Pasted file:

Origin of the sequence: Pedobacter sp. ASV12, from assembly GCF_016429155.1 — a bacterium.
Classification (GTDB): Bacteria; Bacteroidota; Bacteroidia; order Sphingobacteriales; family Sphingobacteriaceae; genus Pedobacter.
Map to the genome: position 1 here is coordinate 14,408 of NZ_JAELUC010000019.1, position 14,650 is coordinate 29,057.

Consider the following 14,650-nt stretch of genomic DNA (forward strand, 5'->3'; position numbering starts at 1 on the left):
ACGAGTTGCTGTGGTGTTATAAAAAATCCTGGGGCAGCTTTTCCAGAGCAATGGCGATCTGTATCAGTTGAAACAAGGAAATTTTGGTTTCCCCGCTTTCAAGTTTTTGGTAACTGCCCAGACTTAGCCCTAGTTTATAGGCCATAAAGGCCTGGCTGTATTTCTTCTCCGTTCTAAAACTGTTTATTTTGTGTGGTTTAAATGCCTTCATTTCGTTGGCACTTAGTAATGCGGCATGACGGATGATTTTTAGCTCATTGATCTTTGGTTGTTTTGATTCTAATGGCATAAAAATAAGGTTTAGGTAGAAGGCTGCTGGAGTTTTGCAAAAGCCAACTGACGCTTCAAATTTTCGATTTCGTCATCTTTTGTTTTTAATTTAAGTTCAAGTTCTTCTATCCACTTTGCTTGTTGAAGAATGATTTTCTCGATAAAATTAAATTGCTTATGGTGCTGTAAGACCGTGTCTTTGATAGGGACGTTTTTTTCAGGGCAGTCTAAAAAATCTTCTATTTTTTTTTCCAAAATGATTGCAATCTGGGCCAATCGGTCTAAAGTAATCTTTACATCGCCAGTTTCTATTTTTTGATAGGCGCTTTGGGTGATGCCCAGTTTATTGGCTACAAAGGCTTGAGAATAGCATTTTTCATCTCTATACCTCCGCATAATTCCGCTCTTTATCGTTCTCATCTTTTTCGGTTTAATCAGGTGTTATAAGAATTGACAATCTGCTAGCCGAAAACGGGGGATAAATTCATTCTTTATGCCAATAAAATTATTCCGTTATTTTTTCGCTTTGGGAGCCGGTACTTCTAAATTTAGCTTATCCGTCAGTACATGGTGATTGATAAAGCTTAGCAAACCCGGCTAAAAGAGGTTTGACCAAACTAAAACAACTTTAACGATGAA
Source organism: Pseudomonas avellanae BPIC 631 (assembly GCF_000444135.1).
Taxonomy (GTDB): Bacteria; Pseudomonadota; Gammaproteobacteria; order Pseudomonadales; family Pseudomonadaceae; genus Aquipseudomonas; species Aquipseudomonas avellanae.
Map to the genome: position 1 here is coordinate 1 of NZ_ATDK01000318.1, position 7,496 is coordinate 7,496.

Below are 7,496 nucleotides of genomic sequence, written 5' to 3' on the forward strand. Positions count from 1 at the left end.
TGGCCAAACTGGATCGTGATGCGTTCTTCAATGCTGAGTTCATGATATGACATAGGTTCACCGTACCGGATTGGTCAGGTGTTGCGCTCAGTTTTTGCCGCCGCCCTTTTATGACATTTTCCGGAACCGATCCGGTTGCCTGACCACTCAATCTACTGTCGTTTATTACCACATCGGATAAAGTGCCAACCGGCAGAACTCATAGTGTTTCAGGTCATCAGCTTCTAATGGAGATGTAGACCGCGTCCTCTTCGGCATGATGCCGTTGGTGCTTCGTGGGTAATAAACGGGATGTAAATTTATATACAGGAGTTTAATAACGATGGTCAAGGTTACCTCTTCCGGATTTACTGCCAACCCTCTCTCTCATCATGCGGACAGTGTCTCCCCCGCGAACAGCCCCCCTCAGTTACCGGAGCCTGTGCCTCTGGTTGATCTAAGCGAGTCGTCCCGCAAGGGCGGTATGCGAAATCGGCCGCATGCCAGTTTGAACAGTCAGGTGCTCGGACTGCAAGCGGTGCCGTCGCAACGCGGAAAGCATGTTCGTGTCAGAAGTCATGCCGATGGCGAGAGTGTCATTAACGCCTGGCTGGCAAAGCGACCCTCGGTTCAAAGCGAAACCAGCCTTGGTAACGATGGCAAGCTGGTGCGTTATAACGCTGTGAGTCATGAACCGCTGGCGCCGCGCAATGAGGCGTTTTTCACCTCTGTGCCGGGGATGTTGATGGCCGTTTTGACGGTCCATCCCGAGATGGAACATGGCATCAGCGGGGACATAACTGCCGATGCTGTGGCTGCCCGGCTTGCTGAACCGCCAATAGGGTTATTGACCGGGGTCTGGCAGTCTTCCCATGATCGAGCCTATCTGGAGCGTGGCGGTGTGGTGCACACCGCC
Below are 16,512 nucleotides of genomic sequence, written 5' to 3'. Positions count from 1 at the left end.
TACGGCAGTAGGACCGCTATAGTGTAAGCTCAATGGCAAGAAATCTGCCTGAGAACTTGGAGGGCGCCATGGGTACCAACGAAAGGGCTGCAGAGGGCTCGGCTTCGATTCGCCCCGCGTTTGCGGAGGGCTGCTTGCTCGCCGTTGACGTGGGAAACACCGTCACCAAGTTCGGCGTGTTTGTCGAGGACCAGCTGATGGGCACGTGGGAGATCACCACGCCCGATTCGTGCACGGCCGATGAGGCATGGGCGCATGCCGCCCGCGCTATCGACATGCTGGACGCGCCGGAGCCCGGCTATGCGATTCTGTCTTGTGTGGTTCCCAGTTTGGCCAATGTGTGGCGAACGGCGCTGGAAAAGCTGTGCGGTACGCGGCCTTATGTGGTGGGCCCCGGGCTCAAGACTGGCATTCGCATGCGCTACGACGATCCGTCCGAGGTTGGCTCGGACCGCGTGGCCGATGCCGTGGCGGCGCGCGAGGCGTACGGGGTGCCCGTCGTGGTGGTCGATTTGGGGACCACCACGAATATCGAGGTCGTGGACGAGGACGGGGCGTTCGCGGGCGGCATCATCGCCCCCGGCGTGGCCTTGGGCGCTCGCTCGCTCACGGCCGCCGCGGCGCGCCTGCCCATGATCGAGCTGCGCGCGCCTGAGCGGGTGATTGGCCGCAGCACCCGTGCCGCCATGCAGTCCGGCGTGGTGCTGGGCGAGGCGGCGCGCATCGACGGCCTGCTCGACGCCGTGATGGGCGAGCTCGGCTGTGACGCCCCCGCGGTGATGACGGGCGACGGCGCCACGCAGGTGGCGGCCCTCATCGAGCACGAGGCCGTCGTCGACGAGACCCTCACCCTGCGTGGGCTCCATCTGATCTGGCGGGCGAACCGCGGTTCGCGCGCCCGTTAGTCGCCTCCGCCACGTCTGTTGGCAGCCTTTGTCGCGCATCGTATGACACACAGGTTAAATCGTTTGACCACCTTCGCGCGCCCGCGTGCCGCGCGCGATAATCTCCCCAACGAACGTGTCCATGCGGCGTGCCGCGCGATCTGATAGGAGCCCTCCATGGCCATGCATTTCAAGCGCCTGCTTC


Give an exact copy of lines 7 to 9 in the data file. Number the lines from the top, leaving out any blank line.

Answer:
Taxonomy (GTDB): Bacteria; Pseudomonadota; Gammaproteobacteria; order Pseudomonadales; family Pseudomonadaceae; genus Aquipseudomonas; species Aquipseudomonas avellanae.
Map to the genome: position 1 here is coordinate 1 of NZ_ATDK01000318.1, position 7,496 is coordinate 7,496.

Below are 7,496 nucleotides of genomic sequence, written 5' to 3' on the forward strand. Positions count from 1 at the left end.